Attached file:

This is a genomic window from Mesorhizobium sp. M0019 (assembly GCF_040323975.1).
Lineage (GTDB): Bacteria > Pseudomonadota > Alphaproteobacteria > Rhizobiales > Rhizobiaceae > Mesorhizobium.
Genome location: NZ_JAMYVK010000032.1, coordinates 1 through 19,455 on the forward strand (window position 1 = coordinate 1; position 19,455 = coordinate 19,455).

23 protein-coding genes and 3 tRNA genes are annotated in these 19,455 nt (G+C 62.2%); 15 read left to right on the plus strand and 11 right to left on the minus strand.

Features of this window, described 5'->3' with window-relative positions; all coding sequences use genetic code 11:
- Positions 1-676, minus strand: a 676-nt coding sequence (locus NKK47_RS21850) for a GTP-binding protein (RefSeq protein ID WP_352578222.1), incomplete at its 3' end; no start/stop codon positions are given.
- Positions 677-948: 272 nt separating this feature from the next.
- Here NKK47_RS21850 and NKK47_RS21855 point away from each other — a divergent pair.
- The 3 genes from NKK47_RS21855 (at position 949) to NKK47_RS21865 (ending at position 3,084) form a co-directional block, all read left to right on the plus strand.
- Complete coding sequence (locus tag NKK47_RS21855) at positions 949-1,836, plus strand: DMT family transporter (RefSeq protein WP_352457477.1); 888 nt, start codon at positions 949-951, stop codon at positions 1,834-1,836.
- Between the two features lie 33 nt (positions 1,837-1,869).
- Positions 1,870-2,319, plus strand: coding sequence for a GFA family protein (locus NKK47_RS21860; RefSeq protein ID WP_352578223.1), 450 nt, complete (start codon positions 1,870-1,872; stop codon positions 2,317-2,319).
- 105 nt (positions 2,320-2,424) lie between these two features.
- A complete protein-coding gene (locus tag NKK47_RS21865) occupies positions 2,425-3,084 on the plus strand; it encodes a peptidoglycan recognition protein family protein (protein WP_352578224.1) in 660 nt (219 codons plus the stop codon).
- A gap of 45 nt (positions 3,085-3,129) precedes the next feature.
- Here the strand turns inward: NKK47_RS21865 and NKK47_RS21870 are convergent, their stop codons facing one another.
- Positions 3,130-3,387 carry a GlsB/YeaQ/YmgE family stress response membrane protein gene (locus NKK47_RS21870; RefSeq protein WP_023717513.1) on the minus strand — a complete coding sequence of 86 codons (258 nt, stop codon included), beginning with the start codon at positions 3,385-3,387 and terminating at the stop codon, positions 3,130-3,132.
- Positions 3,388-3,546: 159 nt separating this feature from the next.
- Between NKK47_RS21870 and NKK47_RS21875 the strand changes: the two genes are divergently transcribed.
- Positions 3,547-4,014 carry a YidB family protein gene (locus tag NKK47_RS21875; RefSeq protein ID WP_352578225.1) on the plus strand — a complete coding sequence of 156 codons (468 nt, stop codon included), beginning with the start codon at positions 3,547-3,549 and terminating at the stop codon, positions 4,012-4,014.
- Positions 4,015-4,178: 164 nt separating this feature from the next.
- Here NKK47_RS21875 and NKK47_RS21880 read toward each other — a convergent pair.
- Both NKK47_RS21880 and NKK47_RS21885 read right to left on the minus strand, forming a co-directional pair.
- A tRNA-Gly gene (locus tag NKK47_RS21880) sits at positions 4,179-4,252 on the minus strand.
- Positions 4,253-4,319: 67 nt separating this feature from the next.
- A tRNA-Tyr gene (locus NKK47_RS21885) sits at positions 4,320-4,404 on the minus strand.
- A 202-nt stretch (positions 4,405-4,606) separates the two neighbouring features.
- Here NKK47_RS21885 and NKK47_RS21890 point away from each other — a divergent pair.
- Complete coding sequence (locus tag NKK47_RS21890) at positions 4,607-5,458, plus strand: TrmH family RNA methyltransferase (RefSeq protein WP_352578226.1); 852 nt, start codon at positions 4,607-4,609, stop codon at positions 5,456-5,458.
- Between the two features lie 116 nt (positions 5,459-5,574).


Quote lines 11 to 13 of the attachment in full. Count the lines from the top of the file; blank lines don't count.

- Between the two features lie 33 nt (positions 1,837-1,869).
- Positions 1,870-2,319, plus strand: coding sequence for a GFA family protein (locus NKK47_RS21860; RefSeq protein ID WP_352578223.1), 450 nt, complete (start codon positions 1,870-1,872; stop codon positions 2,317-2,319).
- 105 nt (positions 2,320-2,424) lie between these two features.